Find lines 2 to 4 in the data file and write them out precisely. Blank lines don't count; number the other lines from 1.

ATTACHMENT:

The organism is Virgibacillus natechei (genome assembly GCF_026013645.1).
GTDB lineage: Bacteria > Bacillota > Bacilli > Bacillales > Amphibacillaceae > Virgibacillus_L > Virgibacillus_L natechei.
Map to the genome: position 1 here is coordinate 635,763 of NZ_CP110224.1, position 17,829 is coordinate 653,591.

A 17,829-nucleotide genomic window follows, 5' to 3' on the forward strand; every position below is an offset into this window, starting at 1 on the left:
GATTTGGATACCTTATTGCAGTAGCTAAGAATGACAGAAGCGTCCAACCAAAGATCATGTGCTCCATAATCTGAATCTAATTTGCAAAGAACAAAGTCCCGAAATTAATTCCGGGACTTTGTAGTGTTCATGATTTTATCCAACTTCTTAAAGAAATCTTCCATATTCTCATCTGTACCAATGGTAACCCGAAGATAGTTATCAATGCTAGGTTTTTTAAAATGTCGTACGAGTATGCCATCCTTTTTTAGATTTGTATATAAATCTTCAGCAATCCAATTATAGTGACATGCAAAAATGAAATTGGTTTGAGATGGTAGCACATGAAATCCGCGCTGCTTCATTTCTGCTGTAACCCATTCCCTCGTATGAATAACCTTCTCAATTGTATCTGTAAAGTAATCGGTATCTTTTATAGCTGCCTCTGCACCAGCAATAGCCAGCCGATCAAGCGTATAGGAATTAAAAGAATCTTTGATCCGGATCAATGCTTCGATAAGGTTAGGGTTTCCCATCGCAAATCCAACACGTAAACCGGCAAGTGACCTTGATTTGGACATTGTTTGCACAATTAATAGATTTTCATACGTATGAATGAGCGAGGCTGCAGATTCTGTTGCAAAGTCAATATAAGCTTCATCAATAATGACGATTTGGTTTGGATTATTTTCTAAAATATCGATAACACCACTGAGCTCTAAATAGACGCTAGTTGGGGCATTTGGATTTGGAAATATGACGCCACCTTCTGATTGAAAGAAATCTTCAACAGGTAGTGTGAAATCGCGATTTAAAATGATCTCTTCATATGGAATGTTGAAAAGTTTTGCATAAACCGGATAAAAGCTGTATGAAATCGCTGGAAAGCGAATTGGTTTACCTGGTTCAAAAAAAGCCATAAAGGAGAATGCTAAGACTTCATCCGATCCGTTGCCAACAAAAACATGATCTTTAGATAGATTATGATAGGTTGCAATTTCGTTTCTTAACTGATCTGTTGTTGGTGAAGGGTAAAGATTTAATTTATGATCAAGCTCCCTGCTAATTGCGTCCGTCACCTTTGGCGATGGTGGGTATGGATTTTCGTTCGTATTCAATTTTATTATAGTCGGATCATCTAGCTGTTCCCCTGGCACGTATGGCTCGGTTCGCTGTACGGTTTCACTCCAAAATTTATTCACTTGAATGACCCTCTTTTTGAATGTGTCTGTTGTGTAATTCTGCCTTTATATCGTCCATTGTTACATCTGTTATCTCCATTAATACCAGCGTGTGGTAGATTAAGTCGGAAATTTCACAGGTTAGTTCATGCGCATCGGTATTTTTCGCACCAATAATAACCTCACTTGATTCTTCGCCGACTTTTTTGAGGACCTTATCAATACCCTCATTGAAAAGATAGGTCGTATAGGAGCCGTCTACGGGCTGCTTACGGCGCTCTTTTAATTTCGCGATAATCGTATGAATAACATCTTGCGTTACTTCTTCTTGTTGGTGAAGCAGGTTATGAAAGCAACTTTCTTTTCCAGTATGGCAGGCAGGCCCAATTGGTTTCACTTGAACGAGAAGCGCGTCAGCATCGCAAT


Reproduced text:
GTDB lineage: Bacteria > Bacillota > Bacilli > Bacillales > Amphibacillaceae > Virgibacillus_L > Virgibacillus_L natechei.
Map to the genome: position 1 here is coordinate 635,763 of NZ_CP110224.1, position 17,829 is coordinate 653,591.

A 17,829-nucleotide genomic window follows, 5' to 3' on the forward strand; every position below is an offset into this window, starting at 1 on the left: